Nearly a quarter of a million parents on Universal Credit fear not being able to properly feed their children if cut to benefit goes ahead, according to new report.
The report from the Trussell Trust warns of growing need for food banks from people claiming Universal Credit as one in five people on the benefit say that they are ‘very likely’ to turn to one, if the £20 rise is removed.
The Trussell Trust is urgently calling on the government to keep the £20 weekly uplift to Universal Credit due to end in April, as a survey reveals the alarming consequences of cutting it.
When the pandemic first hit, the government increased Universal Credit payments by £20 each week which the charity says has prevented tens of thousands of people from needing to use a food bank.
But new research conducted by YouGov on behalf of the Trussell Trust finds 41% of people claiming Universal Credit – representing more than 2.4m people across the UK – fear they will be very likely to cut back on food for themselves if the planned cut goes ahead in April.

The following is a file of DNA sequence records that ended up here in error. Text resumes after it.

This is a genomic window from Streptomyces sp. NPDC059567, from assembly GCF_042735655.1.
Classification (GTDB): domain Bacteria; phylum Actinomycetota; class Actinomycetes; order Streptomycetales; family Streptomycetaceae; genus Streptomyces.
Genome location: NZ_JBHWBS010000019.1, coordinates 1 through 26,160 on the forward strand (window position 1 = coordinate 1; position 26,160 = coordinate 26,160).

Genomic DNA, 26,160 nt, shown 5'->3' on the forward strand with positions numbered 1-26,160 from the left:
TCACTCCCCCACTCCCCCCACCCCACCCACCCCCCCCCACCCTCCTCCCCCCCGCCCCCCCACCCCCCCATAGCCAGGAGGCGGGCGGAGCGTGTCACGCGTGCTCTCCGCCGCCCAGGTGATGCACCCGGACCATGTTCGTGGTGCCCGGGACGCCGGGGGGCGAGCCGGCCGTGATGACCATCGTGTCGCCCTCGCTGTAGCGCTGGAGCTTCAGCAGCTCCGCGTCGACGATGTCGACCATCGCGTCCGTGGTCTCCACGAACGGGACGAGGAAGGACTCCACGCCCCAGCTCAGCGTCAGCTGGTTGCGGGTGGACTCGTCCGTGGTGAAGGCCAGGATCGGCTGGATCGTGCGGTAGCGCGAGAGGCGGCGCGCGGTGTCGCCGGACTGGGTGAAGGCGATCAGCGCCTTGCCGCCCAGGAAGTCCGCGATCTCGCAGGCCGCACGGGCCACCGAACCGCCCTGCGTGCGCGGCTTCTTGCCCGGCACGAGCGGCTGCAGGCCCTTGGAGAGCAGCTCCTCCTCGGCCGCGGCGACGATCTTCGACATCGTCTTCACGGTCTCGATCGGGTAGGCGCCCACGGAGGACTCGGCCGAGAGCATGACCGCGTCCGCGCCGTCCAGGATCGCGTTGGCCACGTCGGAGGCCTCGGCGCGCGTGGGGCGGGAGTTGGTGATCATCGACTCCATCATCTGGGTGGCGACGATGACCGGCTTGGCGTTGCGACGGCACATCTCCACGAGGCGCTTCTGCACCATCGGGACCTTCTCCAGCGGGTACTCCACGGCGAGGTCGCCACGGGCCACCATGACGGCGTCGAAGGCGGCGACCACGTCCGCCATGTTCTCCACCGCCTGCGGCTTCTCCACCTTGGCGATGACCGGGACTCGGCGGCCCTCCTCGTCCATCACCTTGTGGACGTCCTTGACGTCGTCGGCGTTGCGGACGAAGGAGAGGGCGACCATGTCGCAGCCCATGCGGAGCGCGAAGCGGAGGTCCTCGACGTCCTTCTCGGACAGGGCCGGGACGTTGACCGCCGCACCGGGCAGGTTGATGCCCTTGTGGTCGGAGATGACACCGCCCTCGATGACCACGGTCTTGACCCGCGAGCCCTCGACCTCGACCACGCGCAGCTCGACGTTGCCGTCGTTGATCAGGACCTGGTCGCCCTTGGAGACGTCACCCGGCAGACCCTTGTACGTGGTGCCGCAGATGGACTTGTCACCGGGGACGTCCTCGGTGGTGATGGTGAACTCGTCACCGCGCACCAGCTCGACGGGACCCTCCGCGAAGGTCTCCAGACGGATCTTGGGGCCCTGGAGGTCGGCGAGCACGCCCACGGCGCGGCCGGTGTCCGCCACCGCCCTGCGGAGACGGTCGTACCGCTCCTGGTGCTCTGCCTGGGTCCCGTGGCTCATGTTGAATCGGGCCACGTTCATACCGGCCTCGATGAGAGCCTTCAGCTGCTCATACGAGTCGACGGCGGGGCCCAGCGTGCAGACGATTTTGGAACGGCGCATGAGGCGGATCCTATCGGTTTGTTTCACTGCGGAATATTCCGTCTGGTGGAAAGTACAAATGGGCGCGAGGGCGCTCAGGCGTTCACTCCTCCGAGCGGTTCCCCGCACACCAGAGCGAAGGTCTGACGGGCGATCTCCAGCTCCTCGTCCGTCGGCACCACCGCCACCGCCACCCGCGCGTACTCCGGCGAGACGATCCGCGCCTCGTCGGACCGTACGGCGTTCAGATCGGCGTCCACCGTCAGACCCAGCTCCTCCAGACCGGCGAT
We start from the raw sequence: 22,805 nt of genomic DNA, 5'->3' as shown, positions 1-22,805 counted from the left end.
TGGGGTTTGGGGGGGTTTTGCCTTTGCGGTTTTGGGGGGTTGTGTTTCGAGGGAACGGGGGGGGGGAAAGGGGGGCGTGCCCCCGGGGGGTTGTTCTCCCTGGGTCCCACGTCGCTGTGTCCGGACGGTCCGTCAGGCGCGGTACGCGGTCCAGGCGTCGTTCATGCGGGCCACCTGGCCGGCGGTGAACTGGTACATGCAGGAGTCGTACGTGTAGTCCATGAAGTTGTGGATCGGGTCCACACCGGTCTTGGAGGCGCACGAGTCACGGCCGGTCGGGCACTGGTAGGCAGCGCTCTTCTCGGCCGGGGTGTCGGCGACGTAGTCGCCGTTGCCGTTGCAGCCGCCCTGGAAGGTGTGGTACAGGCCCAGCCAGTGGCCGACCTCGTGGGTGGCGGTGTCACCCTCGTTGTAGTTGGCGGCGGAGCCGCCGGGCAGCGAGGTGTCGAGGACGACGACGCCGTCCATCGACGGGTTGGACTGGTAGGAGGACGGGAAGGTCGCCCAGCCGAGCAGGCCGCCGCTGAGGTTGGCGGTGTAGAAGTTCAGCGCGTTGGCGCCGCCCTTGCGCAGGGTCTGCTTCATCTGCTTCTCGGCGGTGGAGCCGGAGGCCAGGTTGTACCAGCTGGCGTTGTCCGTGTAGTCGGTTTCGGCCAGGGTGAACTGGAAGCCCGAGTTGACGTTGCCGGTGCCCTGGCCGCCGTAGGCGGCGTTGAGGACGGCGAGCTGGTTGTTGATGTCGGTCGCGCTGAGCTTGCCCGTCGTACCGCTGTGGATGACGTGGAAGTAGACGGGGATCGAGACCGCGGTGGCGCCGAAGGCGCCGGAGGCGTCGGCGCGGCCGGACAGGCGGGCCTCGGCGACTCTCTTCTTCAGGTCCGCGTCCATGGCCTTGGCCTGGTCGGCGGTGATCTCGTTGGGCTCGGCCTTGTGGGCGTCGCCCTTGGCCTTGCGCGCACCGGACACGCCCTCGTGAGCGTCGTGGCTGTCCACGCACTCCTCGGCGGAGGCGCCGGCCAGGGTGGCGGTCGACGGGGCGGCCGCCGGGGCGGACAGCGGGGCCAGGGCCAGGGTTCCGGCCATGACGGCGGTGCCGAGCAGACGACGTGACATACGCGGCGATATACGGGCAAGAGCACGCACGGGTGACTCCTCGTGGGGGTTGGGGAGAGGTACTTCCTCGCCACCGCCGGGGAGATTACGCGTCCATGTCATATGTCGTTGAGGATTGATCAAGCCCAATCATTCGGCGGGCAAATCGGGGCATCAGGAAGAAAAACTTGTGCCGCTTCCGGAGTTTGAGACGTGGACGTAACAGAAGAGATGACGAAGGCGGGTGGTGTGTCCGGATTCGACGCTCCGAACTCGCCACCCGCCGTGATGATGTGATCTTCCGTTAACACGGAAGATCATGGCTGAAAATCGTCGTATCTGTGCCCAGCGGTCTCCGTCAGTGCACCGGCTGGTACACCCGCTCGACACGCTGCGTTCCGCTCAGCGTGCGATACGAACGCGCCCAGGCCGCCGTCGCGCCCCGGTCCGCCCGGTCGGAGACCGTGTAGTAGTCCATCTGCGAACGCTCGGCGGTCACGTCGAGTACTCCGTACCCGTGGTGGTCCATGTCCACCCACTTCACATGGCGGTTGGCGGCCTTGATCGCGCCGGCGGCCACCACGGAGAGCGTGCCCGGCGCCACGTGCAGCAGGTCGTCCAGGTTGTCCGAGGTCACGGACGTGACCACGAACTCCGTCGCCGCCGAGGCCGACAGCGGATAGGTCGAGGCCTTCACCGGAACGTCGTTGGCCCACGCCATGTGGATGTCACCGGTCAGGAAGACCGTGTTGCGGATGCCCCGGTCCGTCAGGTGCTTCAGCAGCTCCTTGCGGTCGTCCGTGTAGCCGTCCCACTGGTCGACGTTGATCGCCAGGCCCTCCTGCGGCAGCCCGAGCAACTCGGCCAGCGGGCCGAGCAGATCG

Worryingly, 13% of parents surveyed – representing more than 220,000 families – think they would be very likely to cut back on food for their children, meaning they simply would not have enough money to cover the basics.
The report forecasts an increase in the need for food banks amongst people claiming Universal Credit with 20% of people on Universal Credit -representing 1.2 million people – saying they would ‘very likely’ turn to a food bank for help with £20 less a week.
This comes on top of record levels of need experienced at food banks throughout the charity’s network during the pandemic, with huge increases in emergency food going to children. Further, it says these figures are just the tip of the iceberg, as many people will have been helped by other community groups.
The charity says this is about more than food with millions of people set to struggle to pay for clothing and to heat their homes and many saying they will be plunged into debt as a result of the cut.
With just weeks to go until the reduction is due, the charity insists this situation can be turned around. The report shows how the uplift provided welcome relief to hard-pressed budgets, with seven in 10 (72%) people claiming Universal Credit since early 2020 saying it has made buying essentials easier.